Sandworm Team is a destructive Russian threat group that has been attributed to Russian GRU Unit 74455 by the U.S. Department of Justice and U.K. National Cyber Security Centre. Sandworm Team's most notable attacks include the 2015 and 2016 targeting of Ukrainian electrical companies and 2017's NotPetya attacks. Sandworm Team has been active since at least 2009.
Associated Group Descriptions
|Quedagh||Based on similarities between TTPs, malware, and targeting, Sandworm Team and Quedagh appear to refer to the same group.  |
|Enterprise||T1087||.002||Account Discovery: Domain Account|
|.003||Account Discovery: Email Account|
|Enterprise||T1071||.001||Application Layer Protocol: Web Protocols|
|Enterprise||T1059||.005||Command and Scripting Interpreter: Visual Basic|
|Enterprise||T1555||.003||Credentials from Password Stores: Credentials from Web Browsers|
|Enterprise||T1132||.001||Data Encoding: Standard Encoding|
|Enterprise||T1140||Deobfuscate/Decode Files or Information||
Sandworm Team's VBS backdoor can decode Base64-encoded data and save it to the %TEMP% folder. The group also decrypted received information using the Triple DES algorithm and decompresses it using GZip.
|Enterprise||T1561||.002||Disk Wipe: Disk Structure Wipe|
|Enterprise||T1041||Exfiltration Over C2 Channel|
|Enterprise||T1203||Exploitation for Client Execution|
|Enterprise||T1133||External Remote Services||
Sandworm Team has used Dropbear SSH with a hardcoded backdoor password to maintain persistence within the target network. Sandworm Team has also used VPN tunnels established in legitimate software company infrastructure to gain access to internal networks of that software company's users.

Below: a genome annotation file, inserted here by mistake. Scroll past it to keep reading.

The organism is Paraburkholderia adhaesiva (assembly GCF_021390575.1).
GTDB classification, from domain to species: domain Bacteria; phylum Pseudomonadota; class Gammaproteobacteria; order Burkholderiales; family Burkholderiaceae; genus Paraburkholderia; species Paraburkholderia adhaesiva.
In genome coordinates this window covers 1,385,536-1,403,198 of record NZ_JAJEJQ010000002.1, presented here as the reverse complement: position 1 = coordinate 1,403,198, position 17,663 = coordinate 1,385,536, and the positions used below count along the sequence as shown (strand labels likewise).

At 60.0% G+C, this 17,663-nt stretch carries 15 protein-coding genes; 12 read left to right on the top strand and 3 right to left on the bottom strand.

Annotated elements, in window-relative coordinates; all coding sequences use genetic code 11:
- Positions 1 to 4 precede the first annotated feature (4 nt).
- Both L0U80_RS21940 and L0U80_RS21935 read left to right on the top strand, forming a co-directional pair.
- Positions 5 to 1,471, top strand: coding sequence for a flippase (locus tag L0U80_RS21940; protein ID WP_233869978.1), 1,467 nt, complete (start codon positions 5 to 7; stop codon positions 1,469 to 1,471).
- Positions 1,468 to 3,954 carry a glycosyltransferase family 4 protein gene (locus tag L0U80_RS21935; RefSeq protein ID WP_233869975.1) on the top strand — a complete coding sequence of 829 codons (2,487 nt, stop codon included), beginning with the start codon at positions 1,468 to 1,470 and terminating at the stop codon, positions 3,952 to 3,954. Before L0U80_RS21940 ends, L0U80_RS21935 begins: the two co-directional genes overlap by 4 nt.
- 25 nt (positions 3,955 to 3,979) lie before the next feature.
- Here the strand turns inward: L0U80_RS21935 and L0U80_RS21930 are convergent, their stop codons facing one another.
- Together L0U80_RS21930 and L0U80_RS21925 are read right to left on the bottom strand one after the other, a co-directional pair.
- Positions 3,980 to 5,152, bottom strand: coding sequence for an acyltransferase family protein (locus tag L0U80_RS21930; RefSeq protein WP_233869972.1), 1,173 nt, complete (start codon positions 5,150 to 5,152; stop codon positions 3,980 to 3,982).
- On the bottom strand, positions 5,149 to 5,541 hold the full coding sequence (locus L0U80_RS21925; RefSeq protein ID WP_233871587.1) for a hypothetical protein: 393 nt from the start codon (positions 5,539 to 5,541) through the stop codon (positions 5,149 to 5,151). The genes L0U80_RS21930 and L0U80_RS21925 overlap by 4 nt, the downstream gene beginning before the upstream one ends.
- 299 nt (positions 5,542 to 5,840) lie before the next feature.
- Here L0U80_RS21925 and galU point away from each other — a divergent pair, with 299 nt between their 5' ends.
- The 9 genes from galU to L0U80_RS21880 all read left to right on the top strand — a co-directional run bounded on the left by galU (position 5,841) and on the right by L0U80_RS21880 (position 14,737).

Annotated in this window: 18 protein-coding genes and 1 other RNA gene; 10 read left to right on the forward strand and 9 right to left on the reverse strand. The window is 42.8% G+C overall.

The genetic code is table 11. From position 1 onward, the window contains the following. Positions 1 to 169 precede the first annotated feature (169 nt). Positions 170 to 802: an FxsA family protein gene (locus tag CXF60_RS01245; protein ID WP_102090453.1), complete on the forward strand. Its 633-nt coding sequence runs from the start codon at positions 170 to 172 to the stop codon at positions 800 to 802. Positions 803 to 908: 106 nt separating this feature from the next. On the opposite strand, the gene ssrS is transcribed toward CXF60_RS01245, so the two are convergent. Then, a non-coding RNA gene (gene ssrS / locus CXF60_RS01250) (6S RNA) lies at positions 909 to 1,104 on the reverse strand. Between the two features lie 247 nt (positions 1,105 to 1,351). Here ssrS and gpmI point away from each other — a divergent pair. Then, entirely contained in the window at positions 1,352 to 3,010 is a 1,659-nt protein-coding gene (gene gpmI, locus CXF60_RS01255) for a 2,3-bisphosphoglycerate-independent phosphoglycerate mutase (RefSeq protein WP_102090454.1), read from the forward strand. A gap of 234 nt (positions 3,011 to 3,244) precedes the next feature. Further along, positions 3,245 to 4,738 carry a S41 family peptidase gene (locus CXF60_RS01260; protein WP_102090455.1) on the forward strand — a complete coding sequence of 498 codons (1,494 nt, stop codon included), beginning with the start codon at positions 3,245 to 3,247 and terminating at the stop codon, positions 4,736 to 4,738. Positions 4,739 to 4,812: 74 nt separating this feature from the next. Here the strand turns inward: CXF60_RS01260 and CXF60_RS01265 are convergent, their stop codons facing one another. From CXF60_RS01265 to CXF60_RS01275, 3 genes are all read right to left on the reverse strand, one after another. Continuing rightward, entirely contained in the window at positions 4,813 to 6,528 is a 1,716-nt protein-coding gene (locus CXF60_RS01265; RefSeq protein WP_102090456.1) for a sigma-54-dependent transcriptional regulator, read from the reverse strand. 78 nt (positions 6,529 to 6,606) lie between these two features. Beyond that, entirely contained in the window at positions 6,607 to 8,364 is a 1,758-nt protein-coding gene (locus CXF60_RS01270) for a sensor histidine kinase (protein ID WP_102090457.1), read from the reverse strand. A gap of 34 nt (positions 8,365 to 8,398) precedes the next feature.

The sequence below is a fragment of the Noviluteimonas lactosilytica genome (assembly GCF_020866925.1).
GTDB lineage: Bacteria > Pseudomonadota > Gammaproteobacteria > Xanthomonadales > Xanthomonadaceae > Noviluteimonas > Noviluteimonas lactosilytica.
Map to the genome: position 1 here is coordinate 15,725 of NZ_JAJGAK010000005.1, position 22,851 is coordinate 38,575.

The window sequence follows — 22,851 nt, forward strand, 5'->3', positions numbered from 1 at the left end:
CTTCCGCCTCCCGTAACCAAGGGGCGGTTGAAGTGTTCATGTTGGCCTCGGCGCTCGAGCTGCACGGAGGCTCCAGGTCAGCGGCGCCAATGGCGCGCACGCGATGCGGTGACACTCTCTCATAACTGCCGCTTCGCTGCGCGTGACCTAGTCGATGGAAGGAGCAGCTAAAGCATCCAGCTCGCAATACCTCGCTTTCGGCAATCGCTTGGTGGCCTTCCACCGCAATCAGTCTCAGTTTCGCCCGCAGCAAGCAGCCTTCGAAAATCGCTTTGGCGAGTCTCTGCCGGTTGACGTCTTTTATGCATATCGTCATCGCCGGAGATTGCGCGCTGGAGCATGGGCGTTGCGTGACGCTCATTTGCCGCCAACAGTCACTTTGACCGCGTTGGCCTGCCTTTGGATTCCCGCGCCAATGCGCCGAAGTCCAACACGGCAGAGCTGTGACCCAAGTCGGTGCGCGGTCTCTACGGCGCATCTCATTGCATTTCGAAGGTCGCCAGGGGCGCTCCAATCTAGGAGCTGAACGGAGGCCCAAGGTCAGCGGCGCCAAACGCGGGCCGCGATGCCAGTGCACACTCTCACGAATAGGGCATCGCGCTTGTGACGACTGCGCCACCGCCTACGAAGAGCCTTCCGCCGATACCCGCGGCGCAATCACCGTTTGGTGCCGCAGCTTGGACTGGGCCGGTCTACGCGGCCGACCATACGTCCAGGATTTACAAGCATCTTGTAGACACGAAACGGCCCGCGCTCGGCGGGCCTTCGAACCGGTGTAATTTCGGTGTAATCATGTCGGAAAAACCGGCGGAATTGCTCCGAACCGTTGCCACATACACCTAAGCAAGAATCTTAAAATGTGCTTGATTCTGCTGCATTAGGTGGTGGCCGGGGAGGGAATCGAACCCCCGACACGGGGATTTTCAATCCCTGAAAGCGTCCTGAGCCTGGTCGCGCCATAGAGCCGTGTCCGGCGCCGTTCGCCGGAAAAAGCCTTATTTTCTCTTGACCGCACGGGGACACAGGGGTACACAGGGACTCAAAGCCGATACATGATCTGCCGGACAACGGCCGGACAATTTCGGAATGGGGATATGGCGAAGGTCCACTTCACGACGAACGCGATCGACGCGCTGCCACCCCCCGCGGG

|Enterprise||T1070||.004||Indicator Removal on Host: File Deletion|
|Enterprise||T1105||Ingress Tool Transfer|
|Enterprise||T1056||.001||Input Capture: Keylogging|
|Enterprise||T1036||.005||Masquerading: Match Legitimate Name or Location|
|Enterprise||T1027||Obfuscated Files or Information|
|Enterprise||T1003||.001||OS Credential Dumping: LSASS Memory|
|Enterprise||T1566||.001||Phishing: Spearphishing Attachment|
Sandworm Team's BCS-server tool can create an internal proxy server to redirect traffic from the adversary-controlled C2 to internal servers which may not be connected to the internet, but are interconnected locally.
|Enterprise||T1219||Remote Access Software|
|Enterprise||T1018||Remote System Discovery|
|Enterprise||T1218||.011||Signed Binary Proxy Execution: Rundll32|
|Enterprise||T1195||.002||Supply Chain Compromise: Compromise Software Supply Chain|
|Enterprise||T1082||System Information Discovery|
|Enterprise||T1016||System Network Configuration Discovery|
|Enterprise||T1204||.002||User Execution: Malicious File|
|Enterprise||T1102||.002||Web Service: Bidirectional Communication||
Sandworm Team has used the Telegram Bot API from Telegram Messenger to send and receive commands to its Python backdoor. Sandworm Team also used legitimate M.E.Doc software update check requests for sending and receiving commands and hosted malicious payloads on putdrive.com.
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- Counter Threat Research Team. (2017, June 28). NotPetya Campaign: What We Know About the Latest Global Ransomware Attack. Retrieved June 11, 2020.
- F-Secure Labs. (2014). BlackEnergy & Quedagh: The convergence of crimeware and APT attacks. Retrieved March 24, 2016.
- Cherepanov, A., Lipovsky, R. (2018, October 11). New TeleBots backdoor: First evidence linking Industroyer to NotPetya. Retrieved November 27, 2018.
- CrowdStrike. (2019, January). 2019 Global Threat Report. Retrieved June 10, 2020.
- Secureworks. (2020, May 1). IRON VIKING Threat Profile. Retrieved June 10, 2020.
- Dragos. (2017, January 1). ELECTRUM Threat Profile. Retrieved June 10, 2020.